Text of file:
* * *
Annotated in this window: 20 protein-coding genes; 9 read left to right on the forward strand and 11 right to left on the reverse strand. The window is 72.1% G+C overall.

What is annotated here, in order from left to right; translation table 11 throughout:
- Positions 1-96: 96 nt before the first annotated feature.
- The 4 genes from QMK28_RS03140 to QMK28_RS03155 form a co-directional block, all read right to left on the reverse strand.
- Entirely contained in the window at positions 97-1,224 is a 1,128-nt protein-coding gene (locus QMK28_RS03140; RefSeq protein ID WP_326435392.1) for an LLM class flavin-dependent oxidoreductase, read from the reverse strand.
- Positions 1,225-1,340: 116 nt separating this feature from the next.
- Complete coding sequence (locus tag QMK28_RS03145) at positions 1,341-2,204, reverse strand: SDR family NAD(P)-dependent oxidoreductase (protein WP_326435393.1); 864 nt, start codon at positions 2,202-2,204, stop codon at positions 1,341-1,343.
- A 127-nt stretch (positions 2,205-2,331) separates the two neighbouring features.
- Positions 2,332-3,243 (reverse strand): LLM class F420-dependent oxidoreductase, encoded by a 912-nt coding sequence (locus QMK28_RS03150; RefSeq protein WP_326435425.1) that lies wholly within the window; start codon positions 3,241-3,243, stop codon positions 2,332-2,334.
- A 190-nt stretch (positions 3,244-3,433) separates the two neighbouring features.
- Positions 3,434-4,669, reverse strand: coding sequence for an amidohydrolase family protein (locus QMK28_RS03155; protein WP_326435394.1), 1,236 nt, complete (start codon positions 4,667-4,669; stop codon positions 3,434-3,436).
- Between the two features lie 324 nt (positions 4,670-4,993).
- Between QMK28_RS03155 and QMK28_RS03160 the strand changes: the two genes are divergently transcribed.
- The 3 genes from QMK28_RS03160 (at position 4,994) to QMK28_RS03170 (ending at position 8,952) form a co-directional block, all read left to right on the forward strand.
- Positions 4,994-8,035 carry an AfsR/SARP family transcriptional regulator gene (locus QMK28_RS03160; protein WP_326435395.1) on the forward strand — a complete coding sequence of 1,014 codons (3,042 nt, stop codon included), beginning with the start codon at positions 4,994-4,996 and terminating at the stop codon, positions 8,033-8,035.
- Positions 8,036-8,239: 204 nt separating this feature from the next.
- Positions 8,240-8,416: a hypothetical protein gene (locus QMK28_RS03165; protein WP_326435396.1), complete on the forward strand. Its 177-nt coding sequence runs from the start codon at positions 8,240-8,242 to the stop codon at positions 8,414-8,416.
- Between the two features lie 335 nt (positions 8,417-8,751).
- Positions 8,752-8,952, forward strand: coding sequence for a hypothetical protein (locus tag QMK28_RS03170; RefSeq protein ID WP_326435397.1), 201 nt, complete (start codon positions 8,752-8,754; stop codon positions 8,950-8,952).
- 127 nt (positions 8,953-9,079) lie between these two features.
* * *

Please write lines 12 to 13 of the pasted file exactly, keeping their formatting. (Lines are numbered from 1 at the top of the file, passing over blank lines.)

- Between the two features lie 324 nt (positions 4,670-4,993).
- Between QMK28_RS03155 and QMK28_RS03160 the strand changes: the two genes are divergently transcribed.